Previous experiments had failed to foster the formation of protocells -- seen as a key stepping stone to the development of cell-based life -- in such environments, but the new study, published in Nature Ecology & Evolution, finds that heat and alkalinity might not just be acceptable, but necessary to get life started. "There are multiple competing theories as to where and how life started. Underwater hydrothermal vents are among most promising locations for life's beginnings -- our findings now add weight to that theory with solid experimental evidence," said the study's lead author, Professor Nick Lane (UCL Genetics, Evolution & Environment).
Some of the world's oldest fossils, discovered by a UCL-led team, originated in such underwater vents. How did life originate? How did life originate?
Living things (even ancient organisms like bacteria) are enormously complex. However, all this complexity did not leap fully-formed from the primordial soup. Instead life almost certainly originated in a series of small steps, each building upon the complexity that evolved previously: Genomics reveals mechanism of heat resistance in bacteria. Warm-blooded creatures maintain a relatively stable body temperature that cannot tolerate the stress of intense heat (or cold).
When it's too hot proteins destabilize and degrade--in some cases, with fatal results. But some bacterial and archaeal organisms appear to defy nature (as we think of it) by flourishing in extremely high temperatures. The Survival Mechanisms of Thermophiles at High Temperatures: An Angle of Omics. What Are Chemosynthetic Bacteria? Unvrso has been writing varied topics of literature since 2005 and started writing for hubpages in 2009. Sulfur-Oxidizing Bacteria Chemosynthetic Bacteria Chemosynthetic bacteria are organisms that use inorganic molecules as a source of energy and convert them into organic substances.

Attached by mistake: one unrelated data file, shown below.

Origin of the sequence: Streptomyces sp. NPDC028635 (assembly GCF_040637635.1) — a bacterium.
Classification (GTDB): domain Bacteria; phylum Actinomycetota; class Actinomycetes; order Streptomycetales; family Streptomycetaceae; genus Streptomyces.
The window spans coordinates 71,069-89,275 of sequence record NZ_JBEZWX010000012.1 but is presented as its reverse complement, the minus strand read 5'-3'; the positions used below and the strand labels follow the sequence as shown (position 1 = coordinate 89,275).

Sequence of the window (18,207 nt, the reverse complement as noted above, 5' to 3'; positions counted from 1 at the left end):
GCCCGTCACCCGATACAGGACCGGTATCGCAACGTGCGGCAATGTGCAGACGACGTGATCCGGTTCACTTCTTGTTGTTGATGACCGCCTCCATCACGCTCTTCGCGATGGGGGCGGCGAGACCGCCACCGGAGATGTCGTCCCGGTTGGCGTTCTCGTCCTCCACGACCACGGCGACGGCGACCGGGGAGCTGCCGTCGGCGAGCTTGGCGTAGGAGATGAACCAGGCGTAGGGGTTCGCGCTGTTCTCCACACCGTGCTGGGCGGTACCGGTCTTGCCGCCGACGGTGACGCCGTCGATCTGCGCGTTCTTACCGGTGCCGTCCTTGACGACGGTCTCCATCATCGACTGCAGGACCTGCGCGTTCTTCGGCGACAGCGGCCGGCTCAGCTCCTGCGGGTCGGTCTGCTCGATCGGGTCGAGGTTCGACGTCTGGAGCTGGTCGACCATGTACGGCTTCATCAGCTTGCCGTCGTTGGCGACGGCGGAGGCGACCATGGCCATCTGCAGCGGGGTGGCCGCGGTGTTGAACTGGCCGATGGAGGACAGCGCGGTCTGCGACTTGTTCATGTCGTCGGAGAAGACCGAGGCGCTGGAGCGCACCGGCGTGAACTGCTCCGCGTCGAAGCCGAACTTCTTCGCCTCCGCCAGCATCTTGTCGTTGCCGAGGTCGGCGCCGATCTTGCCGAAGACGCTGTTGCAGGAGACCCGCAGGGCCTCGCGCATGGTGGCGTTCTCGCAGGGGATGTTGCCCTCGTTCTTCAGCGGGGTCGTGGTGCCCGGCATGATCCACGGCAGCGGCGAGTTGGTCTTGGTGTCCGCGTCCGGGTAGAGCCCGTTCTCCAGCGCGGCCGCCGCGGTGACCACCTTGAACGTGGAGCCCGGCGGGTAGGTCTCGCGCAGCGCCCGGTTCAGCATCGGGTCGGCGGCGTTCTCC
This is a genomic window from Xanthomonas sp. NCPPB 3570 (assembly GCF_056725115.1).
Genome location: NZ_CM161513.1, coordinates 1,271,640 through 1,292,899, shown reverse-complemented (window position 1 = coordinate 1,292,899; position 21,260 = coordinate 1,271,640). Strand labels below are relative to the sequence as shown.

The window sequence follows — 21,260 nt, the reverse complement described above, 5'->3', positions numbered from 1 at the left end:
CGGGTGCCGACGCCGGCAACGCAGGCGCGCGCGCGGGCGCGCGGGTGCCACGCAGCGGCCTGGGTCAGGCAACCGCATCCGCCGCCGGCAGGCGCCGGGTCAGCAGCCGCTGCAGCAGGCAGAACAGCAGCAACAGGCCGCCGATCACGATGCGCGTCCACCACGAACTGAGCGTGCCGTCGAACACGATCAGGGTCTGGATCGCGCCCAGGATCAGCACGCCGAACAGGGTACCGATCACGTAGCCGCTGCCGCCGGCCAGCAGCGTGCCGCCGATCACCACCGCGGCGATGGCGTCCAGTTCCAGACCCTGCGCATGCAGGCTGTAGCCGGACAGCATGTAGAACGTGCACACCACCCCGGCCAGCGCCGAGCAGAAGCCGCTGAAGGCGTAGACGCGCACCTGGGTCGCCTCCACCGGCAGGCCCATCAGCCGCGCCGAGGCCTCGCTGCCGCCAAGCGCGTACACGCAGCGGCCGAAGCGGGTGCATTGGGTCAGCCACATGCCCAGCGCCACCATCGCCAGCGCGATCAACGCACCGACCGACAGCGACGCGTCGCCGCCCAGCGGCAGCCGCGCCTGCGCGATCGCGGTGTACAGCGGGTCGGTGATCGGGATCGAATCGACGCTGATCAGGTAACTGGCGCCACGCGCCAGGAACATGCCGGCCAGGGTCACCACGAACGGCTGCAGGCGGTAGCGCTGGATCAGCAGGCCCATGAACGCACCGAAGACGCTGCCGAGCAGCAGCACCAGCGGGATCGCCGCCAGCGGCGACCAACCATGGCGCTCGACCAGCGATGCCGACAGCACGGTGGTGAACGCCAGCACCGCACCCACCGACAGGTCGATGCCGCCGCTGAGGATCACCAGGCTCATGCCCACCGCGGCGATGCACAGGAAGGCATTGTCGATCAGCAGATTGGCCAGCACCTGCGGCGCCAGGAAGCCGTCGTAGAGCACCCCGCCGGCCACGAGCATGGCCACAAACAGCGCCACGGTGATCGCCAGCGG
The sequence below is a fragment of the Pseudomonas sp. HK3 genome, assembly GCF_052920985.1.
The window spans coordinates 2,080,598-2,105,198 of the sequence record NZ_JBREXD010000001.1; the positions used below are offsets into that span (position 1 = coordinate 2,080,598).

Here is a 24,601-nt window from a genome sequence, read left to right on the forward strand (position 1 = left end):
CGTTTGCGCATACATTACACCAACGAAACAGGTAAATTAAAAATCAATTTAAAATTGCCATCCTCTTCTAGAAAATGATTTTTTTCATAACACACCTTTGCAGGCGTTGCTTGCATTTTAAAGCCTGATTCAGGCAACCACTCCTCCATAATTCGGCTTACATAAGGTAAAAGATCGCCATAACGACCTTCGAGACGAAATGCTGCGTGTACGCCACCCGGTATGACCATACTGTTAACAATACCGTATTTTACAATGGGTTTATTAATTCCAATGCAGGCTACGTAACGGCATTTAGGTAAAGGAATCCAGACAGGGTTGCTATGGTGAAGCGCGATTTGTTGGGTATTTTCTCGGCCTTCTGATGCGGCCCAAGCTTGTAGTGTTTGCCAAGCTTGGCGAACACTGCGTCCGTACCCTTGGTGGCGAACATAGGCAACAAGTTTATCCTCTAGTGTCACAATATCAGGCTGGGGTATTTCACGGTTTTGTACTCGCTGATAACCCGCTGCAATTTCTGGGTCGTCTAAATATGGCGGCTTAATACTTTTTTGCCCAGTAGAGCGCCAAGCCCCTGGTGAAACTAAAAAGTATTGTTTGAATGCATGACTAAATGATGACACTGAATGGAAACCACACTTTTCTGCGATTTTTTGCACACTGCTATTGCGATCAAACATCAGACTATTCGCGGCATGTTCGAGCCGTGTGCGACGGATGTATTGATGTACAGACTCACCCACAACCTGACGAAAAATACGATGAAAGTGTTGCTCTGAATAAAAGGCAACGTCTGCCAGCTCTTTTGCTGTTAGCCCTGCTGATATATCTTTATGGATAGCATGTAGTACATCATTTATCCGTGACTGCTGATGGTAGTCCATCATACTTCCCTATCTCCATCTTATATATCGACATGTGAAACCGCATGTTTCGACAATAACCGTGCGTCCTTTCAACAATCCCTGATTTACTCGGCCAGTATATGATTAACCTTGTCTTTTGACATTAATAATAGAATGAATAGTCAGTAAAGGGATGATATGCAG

Chemosynthetic bacteria, unlike plants, obtain their energy from the oxidation of inorganic molecules, rather than photosynthesis. Classification of Bacteria on the basis of Nutrition. Biology Educational Videos Last Updated on February 4, 2021 by Sagar Aryal Nutrition is substances used in biosynthesis and energy production and therefore are required for all living things.Bacteria, like all living cells, require energy and nutrients to build proteins and structural membranes and drive biochemical processes.Bacteria require sources of carbon, nitrogen, phosphorous, iron and a large number of other molecules. Carbon, nitrogen, and water are used in the highest quantities.The nutritional requirements for bacteria can be grouped according to the carbon source and the energy source.Some types of bacteria must consume pre-formed organic molecules to obtain energy, while other bacteria can generate their own energy from inorganic sources.
Nutritional Types of Bacteria. Photosynthetic efficiency. The photosynthetic efficiency is the fraction of light energy converted into chemical energy during photosynthesis in green plants and algae. Photosynthesis can be described by the simplified chemical reaction 6 H2O + 6 CO2 + energy → C6H12O6 + 6 O2 where C6H12O6 is glucose (which is subsequently transformed into other sugars, cellulose, lignin, and so forth). Animals at hydrothermal vents provide a new perspective on life.
There are many white crabs around vents as well as miniature lobsters. Eyeless shrimp that can sense heat with specialized regions of their head also live there. Dozens of amphipod species flourish around hydrothermal vents, including one common type with a clear body. A multitude of mollusks live at hydrothermal vents, such as three-foot long white octopuses, barnacles, copepods, mussels, snails and limpets. White or semi-transparent shells are commonplace among vent animals, including in a clam that grows to over a foot.
Worms are one of the most abundant types of animals. Is Solid Land Necessary for Biology? Hydrothermal Vent - an overview. Plankton. Chemosynthesis - Definition, Equation & Quiz. Snow Characteristics. Chemosynthesis. Smithsonian Ocean. Coevolution - an overview. Four Central Points About Coevolution. Habitat and Adaptation. These 7 animals have crazy adaptations to help them to survive in their habitats. How do species adapt to their environment? + Example. What do aliens look like? Do they eat? An astrobiologist tells us. What Would Life on Other Planets Look Like?